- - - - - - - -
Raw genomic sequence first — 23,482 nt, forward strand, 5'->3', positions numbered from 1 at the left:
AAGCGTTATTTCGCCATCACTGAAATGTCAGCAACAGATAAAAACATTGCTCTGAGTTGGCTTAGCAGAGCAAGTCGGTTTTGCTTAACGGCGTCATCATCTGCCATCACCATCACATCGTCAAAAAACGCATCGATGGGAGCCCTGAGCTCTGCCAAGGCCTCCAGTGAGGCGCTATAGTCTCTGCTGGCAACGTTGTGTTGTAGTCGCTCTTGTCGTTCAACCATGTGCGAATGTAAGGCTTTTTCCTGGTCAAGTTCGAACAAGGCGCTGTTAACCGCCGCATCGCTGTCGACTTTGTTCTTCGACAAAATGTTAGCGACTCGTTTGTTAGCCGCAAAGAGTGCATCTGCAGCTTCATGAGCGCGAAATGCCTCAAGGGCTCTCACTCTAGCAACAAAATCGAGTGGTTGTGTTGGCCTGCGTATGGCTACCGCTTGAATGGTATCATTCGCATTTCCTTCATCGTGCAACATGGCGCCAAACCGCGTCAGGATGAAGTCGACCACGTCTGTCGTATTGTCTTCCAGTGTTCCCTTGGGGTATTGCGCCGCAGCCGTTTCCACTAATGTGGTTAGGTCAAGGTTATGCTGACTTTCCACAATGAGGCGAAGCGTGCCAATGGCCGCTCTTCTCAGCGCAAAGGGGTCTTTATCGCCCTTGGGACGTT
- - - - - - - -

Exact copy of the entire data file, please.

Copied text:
Raw genomic sequence first — 23,482 nt, forward strand, 5'->3', positions numbered from 1 at the left:
AAGCGTTATTTCGCCATCACTGAAATGTCAGCAACAGATAAAAACATTGCTCTGAGTTGGCTTAGCAGAGCAAGTCGGTTTTGCTTAACGGCGTCATCATCTGCCATCACCATCACATCGTCAAAAAACGCATCGATGGGAGCCCTGAGCTCTGCCAAGGCCTCCAGTGAGGCGCTATAGTCTCTGCTGGCAACGTTGTGTTGTAGTCGCTCTTGTCGTTCAACCATGTGCGAATGTAAGGCTTTTTCCTGGTCAAGTTCGAACAAGGCGCTGTTAACCGCCGCATCGCTGTCGACTTTGTTCTTCGACAAAATGTTAGCGACTCGTTTGTTAGCCGCAAAGAGTGCATCTGCAGCTTCATGAGCGCGAAATGCCTCAAGGGCTCTCACTCTAGCAACAAAATCGAGTGGTTGTGTTGGCCTGCGTATGGCTACCGCTTGAATGGTATCATTCGCATTTCCTTCATCGTGCAACATGGCGCCAAACCGCGTCAGGATGAAGTCGACCACGTCTGTCGTATTGTCTTCCAGTGTTCCCTTGGGGTATTGCGCCGCAGCCGTTTCCACTAATGTGGTTAGGTCAAGGTTATGCTGACTTTCCACAATGAGGCGAAGCGTGCCAATGGCCGCTCTTCTCAGCGCAAAGGGGTCTTTATCGCCCTTGGGACGTT